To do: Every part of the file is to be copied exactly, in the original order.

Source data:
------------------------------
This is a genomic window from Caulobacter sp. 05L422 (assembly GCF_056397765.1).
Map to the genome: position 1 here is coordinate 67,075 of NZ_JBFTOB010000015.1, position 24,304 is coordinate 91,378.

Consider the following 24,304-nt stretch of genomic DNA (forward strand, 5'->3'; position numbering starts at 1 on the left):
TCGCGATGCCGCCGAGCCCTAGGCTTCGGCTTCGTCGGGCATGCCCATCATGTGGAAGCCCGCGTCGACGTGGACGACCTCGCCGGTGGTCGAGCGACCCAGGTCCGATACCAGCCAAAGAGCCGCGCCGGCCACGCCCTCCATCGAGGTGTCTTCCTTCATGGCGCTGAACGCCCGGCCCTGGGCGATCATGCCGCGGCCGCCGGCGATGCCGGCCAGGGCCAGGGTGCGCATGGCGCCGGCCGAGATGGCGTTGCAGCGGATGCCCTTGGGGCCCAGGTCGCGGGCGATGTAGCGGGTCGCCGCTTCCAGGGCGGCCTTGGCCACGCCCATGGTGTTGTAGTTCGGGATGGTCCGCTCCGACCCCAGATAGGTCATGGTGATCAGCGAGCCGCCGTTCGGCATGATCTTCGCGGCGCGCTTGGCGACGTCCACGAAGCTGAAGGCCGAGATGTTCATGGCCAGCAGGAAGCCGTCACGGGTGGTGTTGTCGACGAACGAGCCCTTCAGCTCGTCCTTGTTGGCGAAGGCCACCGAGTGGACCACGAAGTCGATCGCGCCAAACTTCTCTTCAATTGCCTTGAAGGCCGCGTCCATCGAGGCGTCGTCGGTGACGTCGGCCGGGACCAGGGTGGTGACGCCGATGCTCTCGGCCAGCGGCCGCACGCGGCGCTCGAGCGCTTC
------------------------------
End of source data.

This is a genomic window from Caulobacter sp. 05L422 (assembly GCF_056397765.1).
Map to the genome: position 1 here is coordinate 67,075 of NZ_JBFTOB010000015.1, position 24,304 is coordinate 91,378.

Consider the following 24,304-nt stretch of genomic DNA (forward strand, 5'->3'; position numbering starts at 1 on the left):
TCGCGATGCCGCCGAGCCCTAGGCTTCGGCTTCGTCGGGCATGCCCATCATGTGGAAGCCCGCGTCGACGTGGACGACCTCGCCGGTGGTCGAGCGACCCAGGTCCGATACCAGCCAAAGAGCCGCGCCGGCCACGCCCTCCATCGAGGTGTCTTCCTTCATGGCGCTGAACGCCCGGCCCTGGGCGATCATGCCGCGGCCGCCGGCGATGCCGGCCAGGGCCAGGGTGCGCATGGCGCCGGCCGAGATGGCGTTGCAGCGGATGCCCTTGGGGCCCAGGTCGCGGGCGATGTAGCGGGTCGCCGCTTCCAGGGCGGCCTTGGCCACGCCCATGGTGTTGTAGTTCGGGATGGTCCGCTCCGACCCCAGATAGGTCATGGTGATCAGCGAGCCGCCGTTCGGCATGATCTTCGCGGCGCGCTTGGCGACGTCCACGAAGCTGAAGGCCGAGATGTTCATGGCCAGCAGGAAGCCGTCACGGGTGGTGTTGTCGACGAACGAGCCCTTCAGCTCGTCCTTGTTGGCGAAGGCCACCGAGTGGACCACGAAGTCGATCGCGCCAAACTTCTCTTCAATTGCCTTGAAGGCCGCGTCCATCGAGGCGTCGTCGGTGACGTCGGCCGGGACCAGGGTGGTGACGCCGATGCTCTCGGCCAGCGGCCGCACGCGGCGCTCGAGCGCTTC